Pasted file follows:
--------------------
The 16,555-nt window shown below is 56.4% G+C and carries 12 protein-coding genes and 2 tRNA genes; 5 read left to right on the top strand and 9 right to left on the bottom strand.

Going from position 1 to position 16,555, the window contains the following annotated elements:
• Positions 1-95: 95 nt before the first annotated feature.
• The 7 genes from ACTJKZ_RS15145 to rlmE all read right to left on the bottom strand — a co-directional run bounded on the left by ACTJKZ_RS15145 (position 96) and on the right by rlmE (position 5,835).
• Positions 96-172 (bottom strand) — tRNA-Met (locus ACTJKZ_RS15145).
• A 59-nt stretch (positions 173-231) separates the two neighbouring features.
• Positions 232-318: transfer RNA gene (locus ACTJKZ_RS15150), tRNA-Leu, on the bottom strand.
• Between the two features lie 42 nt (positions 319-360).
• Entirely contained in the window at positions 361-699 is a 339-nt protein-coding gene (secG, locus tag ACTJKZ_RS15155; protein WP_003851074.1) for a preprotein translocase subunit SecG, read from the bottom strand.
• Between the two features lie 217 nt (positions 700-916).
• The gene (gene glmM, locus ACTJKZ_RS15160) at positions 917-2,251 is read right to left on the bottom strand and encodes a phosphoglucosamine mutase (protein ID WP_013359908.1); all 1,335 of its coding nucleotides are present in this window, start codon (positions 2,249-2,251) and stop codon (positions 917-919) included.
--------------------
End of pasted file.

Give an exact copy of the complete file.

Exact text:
The 16,555-nt window shown below is 56.4% G+C and carries 12 protein-coding genes and 2 tRNA genes; 5 read left to right on the top strand and 9 right to left on the bottom strand.

Going from position 1 to position 16,555, the window contains the following annotated elements:
• Positions 1-95: 95 nt before the first annotated feature.
• The 7 genes from ACTJKZ_RS15145 to rlmE all read right to left on the bottom strand — a co-directional run bounded on the left by ACTJKZ_RS15145 (position 96) and on the right by rlmE (position 5,835).
• Positions 96-172 (bottom strand) — tRNA-Met (locus ACTJKZ_RS15145).
• A 59-nt stretch (positions 173-231) separates the two neighbouring features.
• Positions 232-318: transfer RNA gene (locus ACTJKZ_RS15150), tRNA-Leu, on the bottom strand.
• Between the two features lie 42 nt (positions 319-360).
• Entirely contained in the window at positions 361-699 is a 339-nt protein-coding gene (secG, locus tag ACTJKZ_RS15155; protein WP_003851074.1) for a preprotein translocase subunit SecG, read from the bottom strand.
• Between the two features lie 217 nt (positions 700-916).
• The gene (gene glmM, locus ACTJKZ_RS15160) at positions 917-2,251 is read right to left on the bottom strand and encodes a phosphoglucosamine mutase (protein ID WP_013359908.1); all 1,335 of its coding nucleotides are present in this window, start codon (positions 2,249-2,251) and stop codon (positions 917-919) included.